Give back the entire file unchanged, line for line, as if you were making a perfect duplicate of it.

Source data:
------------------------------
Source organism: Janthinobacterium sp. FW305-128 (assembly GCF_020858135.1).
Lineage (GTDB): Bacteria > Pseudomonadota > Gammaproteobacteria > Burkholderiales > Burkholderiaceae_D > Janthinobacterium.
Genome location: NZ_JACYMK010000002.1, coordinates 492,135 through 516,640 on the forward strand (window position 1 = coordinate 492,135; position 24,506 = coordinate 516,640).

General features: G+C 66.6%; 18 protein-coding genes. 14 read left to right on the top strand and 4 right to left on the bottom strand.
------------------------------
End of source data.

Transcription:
Source organism: Janthinobacterium sp. FW305-128 (assembly GCF_020858135.1).
Lineage (GTDB): Bacteria > Pseudomonadota > Gammaproteobacteria > Burkholderiales > Burkholderiaceae_D > Janthinobacterium.
Genome location: NZ_JACYMK010000002.1, coordinates 492,135 through 516,640 on the forward strand (window position 1 = coordinate 492,135; position 24,506 = coordinate 516,640).

General features: G+C 66.6%; 18 protein-coding genes. 14 read left to right on the top strand and 4 right to left on the bottom strand.